She was born as Eleanor Maud Pooles in Penge, the daughter of a tea buyer. By 1894 she was living at 31 Fairfax Road in West Hampstead. On 2 October 1897 Eleanor married her first husband Welsh solicitor Edward Thomas Rice Wood in Paddington. He was the clerk to Rhayader council in Radnorshire Wales. By 1901 they had moved from No.31 to 14 Fairfax Road where Edward suddenly died of natural causes on 16 May 1901. He left £11,004 to Eleanor (today worth about £1.2M).
In August 1903 Inspector Edward Drew was on holiday at the Queen’s Hotel in Margate where he met Eleanor Wood. She was fascinated by the stories the famous detective told the guests. After their holiday, they continued to see each other and decided to get married in April the following year. Edward moved to Eleanor’s home in 14 Fairfax Road. From 1907 to 1922 they were living nearby at 16 Alexandra Road. All their West Hampstead homes have since been demolished and replaced by modern houses.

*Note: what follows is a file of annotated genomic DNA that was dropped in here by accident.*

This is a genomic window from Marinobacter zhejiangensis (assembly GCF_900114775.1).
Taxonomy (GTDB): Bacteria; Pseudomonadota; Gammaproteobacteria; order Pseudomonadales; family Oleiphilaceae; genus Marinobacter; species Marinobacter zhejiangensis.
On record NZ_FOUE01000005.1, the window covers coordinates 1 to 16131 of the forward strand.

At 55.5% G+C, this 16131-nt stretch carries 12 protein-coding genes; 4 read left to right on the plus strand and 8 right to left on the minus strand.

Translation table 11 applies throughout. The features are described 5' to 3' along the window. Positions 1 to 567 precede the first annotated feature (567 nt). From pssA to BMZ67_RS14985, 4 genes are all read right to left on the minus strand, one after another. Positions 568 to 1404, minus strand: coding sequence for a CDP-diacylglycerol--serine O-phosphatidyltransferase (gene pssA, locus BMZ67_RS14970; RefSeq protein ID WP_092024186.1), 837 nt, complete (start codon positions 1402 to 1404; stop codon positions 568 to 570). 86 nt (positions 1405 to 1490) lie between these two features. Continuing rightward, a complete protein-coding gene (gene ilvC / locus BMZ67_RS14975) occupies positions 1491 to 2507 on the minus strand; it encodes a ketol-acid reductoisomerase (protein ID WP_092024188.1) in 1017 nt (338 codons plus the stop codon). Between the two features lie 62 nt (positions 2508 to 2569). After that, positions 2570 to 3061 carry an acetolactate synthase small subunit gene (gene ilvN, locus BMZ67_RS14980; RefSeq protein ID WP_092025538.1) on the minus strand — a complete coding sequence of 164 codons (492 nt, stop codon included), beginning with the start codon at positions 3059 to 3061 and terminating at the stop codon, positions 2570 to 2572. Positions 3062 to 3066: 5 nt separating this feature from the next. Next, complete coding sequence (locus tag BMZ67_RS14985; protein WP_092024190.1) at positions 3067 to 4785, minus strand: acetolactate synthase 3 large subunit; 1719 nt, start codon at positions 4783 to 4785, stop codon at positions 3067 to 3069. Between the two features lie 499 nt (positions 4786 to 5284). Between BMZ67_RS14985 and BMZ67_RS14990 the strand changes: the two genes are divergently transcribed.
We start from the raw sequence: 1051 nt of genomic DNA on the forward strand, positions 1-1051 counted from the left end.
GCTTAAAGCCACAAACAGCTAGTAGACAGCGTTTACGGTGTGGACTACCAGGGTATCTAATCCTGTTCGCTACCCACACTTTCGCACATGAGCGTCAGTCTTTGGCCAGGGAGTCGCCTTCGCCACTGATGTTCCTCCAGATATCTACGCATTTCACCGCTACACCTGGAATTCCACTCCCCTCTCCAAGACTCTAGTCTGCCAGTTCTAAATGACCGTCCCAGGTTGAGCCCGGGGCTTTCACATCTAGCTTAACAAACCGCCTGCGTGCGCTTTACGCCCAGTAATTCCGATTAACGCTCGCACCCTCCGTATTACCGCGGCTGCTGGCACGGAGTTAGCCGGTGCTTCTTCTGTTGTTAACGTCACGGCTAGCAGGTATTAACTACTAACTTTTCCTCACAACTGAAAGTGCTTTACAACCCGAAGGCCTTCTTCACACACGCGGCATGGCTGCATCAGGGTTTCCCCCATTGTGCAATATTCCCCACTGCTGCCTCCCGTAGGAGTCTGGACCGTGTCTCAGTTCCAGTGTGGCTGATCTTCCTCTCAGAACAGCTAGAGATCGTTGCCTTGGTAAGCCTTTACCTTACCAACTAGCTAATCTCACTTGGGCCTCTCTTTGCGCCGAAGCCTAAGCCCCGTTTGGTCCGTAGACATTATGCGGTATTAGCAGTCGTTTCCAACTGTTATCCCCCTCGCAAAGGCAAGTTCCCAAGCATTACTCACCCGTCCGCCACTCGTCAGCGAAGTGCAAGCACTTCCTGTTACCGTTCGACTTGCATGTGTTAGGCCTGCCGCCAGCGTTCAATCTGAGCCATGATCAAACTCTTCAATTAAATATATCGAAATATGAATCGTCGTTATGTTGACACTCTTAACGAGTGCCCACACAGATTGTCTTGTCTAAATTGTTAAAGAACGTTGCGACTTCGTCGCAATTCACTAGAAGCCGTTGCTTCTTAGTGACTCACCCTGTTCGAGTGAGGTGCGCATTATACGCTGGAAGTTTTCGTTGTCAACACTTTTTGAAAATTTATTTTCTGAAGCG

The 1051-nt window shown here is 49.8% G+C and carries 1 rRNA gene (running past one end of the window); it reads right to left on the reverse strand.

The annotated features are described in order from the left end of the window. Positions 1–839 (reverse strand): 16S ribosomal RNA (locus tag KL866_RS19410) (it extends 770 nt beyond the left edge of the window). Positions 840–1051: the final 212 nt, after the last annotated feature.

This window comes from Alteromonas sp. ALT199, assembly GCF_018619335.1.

When Edward Drew retired from his practice as a confidential inquiry agent in 1924 the couple moved to Brighton. When he died from heart trouble on 8 Dec 1927 at 40 Harrington Road on the edge of Brighton, he was a wealthy man and left £25,573 (today worth about £1.5M). Eleanor stayed in the Brighton area and she died on 8 January 1952 at the Methuen Manor Nursing Home, leaving £1,440 (worth about £40,000 today), to her son Edward Hamilton Wood from her first marriage.
Because of his fame as a detective Drew did well financially as a private detective. But the work would have been mainly family disputes and divorce cases and was unlikely to have had the excitement of his work for the Met. Drew was known for his discretion and he did not write his memoires unlike many of his ex-Scotland Yard colleagues. But he did write an account of what he called his greatest case ‘The Marquess of Anglesey Jewels’, which appeared in the first issue of The Detective Magazine in November 1924.